Monday, May 11, 2015

The Institution of the Rogation Days

Today is the first day of the penitential observance known as the Lesser Rogations, and also, by coincidence, the feast of St Mamertus, bishop of Vienne in France, who first instituted them around the year 470 A.D. His successor but one, St Avitus, has left us a sermon on the Rogations, in which he describes the reason why they were instituted, in the wake of a series of public calamities.

St Avitus is described by the Catholic Encyclopedia as “one of the last masters of the art of rhetoric as taught in the schools of Gaul in the fourth and fifth centuries.” His style is florid and prolix in a way that would make a literal translation in English almost unreadable, and much longer than his almost 1500 words in Latin. I have therefore chosen just a few extracts pertinent to the history of the observance. (The complete Latin text is in the Patrologia Latina, volume 59, columns 289C-294C.)

Two points call for special note. One is that St Avitus acknowledges that the Rogations were not originally celebrated by everyone on the same days, but later agreed upon the triduum before the Ascension. Rome itself at first only celebrated the Greater Rogations on April 25, but received the Lesser ones from Gaul in the Carolingian period, and as part of the Roman Rite they were then extended to the whole of the Western church. The one exception is the Ambrosian Rite, in which they are celebrated on the Monday, Tuesday and Wednesday after Ascension, and with greater austerity as far as the liturgy is concerned than in the Roman Rite. The vestments are black, the standard Milanese color for the ferias of Lent, and in the Divine Office, all of the proper characteristics of the Paschal season (e.g., antiphons consisting only of the word “Hallelujah”) are suspended.

The other concerns the term Major and Minor Litanies, by which these days are called in the Roman liturgical books. St Avitus nowhere uses the term “litanies”, but refers in one place to “psalms and prayers” and in another to the “offices of psalms,” indicating that these were the substance of the rite, and that the singing of the Litany of the Saints was a later addition. (See the notes attached to the notice of St Mamertus given on May 11 in the revised Butler’s Lives of the Saints, quoting Edmund Bishop’s Liturgica Historia.)

Two leaves of the Farnese Hours, showing a penitential procession and part of the Litany of the Saints. Painted by Giulio Clovio for Card. Alessandro Farnese, in 1546; now in the Morgan Library in New York City.  
The mighty river of the Rogation observance flows in its life-giving stream, not through Gaul alone, but nearly the whole world, and cleanses the land stained with vices with the rich flow of this satisfaction made every year. But for us (the church of Vienne) there is a more particular cause for both joy and the fulfillment of duty in this institution, since that which now flows forth from here to the good of all, came first from us … and certainly I know that many of us recall the reasons for the terrors of that time. For indeed, frequent fires, constant earthquakes, sounds in the night, portended and threatened, as it were, to make a pyre for the funeral of the whole world. (There follows a lengthy description of the calamities and portents, culminating with the destruction by fire of a large public building on the very night of the Easter vigil.)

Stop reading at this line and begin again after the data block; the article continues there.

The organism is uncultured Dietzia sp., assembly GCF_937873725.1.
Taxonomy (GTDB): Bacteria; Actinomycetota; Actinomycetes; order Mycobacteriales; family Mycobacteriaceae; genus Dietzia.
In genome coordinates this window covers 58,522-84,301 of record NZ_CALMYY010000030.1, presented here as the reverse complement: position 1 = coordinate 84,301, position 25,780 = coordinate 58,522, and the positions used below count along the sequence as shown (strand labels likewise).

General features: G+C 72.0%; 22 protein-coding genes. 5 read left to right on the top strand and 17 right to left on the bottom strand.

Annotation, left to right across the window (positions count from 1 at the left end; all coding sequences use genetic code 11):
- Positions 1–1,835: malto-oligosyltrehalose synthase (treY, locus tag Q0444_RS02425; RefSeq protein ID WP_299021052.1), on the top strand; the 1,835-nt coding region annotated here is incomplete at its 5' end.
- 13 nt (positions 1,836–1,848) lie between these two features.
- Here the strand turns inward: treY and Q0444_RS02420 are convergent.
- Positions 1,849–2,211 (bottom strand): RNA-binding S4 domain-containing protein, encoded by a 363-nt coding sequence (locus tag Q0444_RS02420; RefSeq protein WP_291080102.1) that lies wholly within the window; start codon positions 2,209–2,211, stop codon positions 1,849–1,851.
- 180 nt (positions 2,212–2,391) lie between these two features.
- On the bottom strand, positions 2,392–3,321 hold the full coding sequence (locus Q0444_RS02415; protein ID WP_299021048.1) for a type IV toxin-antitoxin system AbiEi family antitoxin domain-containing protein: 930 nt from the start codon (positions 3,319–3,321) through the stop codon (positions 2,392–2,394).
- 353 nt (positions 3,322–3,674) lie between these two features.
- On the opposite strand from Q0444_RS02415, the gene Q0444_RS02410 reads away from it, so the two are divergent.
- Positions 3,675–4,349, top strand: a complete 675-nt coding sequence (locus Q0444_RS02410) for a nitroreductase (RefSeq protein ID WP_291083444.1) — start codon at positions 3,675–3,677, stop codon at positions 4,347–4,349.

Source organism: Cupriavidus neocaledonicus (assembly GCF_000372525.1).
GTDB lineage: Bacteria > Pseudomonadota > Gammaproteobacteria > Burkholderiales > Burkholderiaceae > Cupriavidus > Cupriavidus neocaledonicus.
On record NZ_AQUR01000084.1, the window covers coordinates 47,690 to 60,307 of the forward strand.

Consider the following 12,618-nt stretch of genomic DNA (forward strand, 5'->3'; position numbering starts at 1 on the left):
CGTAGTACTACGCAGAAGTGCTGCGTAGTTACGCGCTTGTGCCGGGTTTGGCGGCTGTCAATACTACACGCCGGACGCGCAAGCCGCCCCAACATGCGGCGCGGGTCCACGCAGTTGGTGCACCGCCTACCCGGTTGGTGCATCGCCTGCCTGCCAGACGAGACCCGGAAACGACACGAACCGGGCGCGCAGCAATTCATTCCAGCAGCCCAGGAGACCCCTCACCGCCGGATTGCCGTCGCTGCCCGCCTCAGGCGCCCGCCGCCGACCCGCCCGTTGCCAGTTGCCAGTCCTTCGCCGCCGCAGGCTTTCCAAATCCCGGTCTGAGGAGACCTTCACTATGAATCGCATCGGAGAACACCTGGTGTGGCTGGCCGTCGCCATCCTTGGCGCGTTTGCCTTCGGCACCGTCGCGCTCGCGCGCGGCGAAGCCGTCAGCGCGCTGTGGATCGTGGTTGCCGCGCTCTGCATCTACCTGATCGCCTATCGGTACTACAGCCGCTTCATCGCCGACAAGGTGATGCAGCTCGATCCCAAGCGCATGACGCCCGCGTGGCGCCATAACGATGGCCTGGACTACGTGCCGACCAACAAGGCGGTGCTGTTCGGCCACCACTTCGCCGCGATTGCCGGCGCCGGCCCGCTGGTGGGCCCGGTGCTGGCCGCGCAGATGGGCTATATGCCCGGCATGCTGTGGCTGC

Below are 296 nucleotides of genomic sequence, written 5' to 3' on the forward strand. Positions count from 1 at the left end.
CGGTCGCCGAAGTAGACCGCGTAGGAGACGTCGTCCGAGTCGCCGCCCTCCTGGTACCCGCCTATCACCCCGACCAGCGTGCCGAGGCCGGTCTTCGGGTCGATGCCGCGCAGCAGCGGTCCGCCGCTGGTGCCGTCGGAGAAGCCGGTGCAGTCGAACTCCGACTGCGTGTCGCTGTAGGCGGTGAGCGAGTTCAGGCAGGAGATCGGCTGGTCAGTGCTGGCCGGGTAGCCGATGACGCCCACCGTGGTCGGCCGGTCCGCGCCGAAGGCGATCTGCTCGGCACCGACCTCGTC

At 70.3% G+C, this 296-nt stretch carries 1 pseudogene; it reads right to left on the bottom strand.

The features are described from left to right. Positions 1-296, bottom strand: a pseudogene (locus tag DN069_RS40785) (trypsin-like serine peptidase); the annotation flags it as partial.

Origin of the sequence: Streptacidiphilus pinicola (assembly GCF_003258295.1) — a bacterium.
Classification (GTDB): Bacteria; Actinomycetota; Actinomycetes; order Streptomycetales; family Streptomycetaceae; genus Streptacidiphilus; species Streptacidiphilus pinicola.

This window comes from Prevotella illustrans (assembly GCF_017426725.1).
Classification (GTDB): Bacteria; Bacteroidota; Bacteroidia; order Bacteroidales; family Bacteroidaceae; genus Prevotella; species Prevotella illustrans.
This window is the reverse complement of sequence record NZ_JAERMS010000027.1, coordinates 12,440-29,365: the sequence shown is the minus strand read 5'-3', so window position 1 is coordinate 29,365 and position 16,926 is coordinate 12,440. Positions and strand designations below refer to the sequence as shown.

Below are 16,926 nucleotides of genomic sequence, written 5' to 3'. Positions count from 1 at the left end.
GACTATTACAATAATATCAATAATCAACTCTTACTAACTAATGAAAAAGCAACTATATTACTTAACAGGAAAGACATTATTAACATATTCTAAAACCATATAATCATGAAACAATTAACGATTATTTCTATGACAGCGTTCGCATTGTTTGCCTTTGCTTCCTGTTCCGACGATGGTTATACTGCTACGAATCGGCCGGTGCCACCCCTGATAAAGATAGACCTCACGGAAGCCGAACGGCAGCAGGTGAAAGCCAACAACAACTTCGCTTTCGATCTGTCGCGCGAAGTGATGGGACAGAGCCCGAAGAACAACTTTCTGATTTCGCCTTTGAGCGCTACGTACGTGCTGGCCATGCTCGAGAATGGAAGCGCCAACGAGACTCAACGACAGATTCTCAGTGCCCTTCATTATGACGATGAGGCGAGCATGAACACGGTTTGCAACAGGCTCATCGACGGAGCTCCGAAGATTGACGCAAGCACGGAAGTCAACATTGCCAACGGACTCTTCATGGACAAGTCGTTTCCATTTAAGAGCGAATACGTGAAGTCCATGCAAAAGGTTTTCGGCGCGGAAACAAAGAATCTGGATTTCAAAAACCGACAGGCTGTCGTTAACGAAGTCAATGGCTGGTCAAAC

My predecessor, and spiritual father in baptism, the bishop Mamertus, who many years ago was succeeded by my own father, as God saw fit, conceived of the whole idea of the Rogations in his holy spirit on that very night of the vigil of Easter which we have mentioned above, and together with God, silently determined all that which the world cries out today in Psalms and prayers. (St Mamertus then explains his plans to the leading citizens of Vienne.)

Therefore, as God inspired the hearts of the repentant, (his plan) is heard by all, confirmed and praised. These three days are chosen, which occur between Sunday and the feast of the holy Ascension, … (and) declares the prayer of the first procession at the basilica which was closer to the city’s walls. The procession goes with the fervor of a great multitude, and the greatest compunction, … But when the holy priest from the accomplishment of these lesser things the signs of greater things to come, on the following day, the custom which we about to do for the first time, tomorrow, if the Lord will it, was established. In the days thereafter, some of the churches of Gaul followed this worthy example; but it was not celebrated by them all on the same days as it was established among us. Nor was it very important that a period of three days be chosen, provided that the services of Psalms be completed with annual functions of penance. Nevertheless, as harmony among the bishops grew, together with love for the Rogation, their concern for a universal observance brought them to one time, that is, these present days.

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